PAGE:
Major League Independents: Sundance 2012
Submitted by Michael Cioni on Tue, 2012-01-24 00:00
It is no secret that independent film is the greenhouse for digital cinema trend development. Anyone arguing otherwise has not experienced the petri dish of digital development that the independent community is responsible for. And as much as filmmakers communicate with each other, it is the independent community (a common place where film-to-film in-breeding can often occur) where the story of “what is your movie?” is just as important as “how did you make your movie?”
My first Sundance Film Festival was in 2001 where I began to explore the roots of digital cinema through the stories of independent filmmakers who managed to successfully create a feature without the use of film. Even at that time, less than one year out of college, the interest of myself and my close friends was as much for the tools that storytellers use as it was for the stories themselves. It was at this time that Sundance took a very unique position on the concept of digital cinema, which was in its absolute infancy 12 years ago, by opening up what they called the “Technology Center.” Many patrons of the festival have no doubt visited the Technology Center, but in the early 2000’s, it was the most concentrated place to experience the most up-to-date developments of digital cinema. This place was so inspiring at the time that I visited it every day of the festival. Sometimes with my friends, and sometimes by myself. I caught myself talking to Sony about the F900 they showed off, Apple who showed Final Cut Pro 2, XPri, DVD printers and duplicators, Zeiss Digi Primes and Rorke Data raids capable of playing back uncompressed media were all over the room and they all had a role to play in the cultivation of a dramatic digital future. But the most profound impact it had on me was when I came to the most liberating conclusion: the tools that were being developed for digital cinema were merely upgrades of the tools that my friends were already familiar with…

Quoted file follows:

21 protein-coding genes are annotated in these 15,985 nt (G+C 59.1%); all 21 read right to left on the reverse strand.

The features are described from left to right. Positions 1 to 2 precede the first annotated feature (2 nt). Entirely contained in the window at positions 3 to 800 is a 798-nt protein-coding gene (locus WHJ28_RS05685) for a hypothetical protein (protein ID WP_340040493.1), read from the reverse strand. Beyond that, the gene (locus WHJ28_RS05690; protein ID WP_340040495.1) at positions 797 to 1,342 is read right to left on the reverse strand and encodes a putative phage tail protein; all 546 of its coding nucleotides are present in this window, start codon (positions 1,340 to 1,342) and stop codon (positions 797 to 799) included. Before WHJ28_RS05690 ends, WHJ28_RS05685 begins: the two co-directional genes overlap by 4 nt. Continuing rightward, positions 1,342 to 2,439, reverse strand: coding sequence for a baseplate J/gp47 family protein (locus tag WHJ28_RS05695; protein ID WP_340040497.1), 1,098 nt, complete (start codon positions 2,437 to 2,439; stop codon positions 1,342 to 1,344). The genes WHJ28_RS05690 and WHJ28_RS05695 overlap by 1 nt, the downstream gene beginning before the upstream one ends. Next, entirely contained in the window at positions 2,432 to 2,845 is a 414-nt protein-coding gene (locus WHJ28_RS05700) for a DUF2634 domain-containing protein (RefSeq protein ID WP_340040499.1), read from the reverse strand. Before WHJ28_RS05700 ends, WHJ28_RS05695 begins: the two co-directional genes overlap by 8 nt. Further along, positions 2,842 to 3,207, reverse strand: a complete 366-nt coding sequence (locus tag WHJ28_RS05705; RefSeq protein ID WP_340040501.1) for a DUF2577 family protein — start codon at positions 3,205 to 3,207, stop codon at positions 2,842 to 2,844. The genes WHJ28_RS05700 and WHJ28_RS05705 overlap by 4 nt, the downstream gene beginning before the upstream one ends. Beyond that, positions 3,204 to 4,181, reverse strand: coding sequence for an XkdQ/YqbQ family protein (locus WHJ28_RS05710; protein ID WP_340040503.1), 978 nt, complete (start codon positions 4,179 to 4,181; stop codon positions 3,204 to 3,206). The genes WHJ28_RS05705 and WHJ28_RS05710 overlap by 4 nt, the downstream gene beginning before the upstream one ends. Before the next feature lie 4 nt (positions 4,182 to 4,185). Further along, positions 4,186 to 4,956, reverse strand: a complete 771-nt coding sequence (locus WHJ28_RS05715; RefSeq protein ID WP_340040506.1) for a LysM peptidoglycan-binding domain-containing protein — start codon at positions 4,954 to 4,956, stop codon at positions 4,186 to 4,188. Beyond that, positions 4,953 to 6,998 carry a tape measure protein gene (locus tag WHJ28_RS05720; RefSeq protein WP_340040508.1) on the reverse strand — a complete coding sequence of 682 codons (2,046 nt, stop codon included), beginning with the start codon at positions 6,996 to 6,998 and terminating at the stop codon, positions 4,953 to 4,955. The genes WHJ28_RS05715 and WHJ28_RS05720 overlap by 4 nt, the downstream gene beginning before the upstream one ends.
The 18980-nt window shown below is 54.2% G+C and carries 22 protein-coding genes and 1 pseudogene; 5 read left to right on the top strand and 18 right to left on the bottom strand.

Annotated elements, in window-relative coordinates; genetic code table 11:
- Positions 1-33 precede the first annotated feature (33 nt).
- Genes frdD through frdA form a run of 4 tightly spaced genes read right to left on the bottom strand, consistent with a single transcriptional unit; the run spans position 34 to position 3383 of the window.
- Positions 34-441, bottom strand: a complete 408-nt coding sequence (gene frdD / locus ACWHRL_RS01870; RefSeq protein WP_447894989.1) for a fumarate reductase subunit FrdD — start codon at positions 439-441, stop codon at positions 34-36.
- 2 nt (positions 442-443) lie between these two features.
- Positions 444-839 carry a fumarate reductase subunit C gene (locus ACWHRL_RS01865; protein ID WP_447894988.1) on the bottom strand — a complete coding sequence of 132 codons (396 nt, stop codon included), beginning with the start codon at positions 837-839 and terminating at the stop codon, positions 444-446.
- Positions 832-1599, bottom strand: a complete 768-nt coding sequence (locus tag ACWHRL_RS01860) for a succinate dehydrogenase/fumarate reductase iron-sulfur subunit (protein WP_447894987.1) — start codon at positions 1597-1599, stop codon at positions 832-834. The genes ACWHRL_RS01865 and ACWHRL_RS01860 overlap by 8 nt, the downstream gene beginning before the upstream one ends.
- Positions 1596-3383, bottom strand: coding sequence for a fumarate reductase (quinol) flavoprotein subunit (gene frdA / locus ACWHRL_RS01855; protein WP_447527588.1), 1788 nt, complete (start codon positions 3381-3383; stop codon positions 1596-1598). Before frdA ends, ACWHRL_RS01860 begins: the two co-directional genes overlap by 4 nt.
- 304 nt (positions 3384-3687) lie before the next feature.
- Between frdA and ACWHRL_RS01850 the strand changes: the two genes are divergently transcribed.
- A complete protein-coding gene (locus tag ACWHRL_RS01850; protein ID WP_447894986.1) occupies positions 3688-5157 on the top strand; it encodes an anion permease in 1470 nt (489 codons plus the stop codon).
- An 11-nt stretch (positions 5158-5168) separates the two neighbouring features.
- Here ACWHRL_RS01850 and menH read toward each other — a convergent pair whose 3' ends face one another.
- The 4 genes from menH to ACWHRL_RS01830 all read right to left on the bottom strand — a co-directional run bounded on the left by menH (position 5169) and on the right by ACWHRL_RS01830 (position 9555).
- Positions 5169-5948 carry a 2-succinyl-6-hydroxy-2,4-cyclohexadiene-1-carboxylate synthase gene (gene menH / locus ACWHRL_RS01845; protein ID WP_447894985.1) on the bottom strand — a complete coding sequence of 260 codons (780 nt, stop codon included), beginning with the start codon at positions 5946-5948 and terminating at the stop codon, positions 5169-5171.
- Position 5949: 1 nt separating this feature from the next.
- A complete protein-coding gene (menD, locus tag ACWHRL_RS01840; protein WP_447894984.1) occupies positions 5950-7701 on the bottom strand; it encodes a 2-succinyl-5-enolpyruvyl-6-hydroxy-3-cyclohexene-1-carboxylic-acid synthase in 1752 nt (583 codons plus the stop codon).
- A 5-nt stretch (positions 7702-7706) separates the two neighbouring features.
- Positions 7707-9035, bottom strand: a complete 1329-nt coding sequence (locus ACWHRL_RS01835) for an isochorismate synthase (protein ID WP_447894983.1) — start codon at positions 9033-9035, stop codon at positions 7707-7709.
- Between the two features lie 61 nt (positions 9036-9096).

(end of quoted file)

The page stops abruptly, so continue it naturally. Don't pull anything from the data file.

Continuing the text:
Could that be true? Could the gap between the independent and studio worlds really be closed by digital technology? Could it be that simple?
In an attempt to define the word “gap” I would say that it’s not digital tools themselves that enabled independent movies to be any less independent. The word “independent” to us didn’t mean it looked better or was better, it didn’t mean it was more or less likely to be bought or that was more likely to be profitable. The term “independent” to us and many other filmmakers simply meant “freedom.” Freedom from the typical boundaries that studio projects were essentially forced to impose. For us, it was the digitally-driven technological advantages that simply made the cost of acquiring a project attainable to a degree that the money required for shooting and finishing on film was avoided and therefore put to better use. All the while narrowing the gap between independent films and studio films without the reduction any of a filmmakers aspiration for freedom.
Sundance seemed to recognize digital cinema’s sizable potential. 10 years ago, festival director Jonathan Wells said:
“Sundance’s increasing attention to digital filmmaking is really a stamp of approval. It gives recognition to this movement as viable and real. People from all of the [Hollywood] studios are in Park City, and they can suddenly see that digital filmmaking is something more than an amateur movement, something more than people running around with DV cameras.”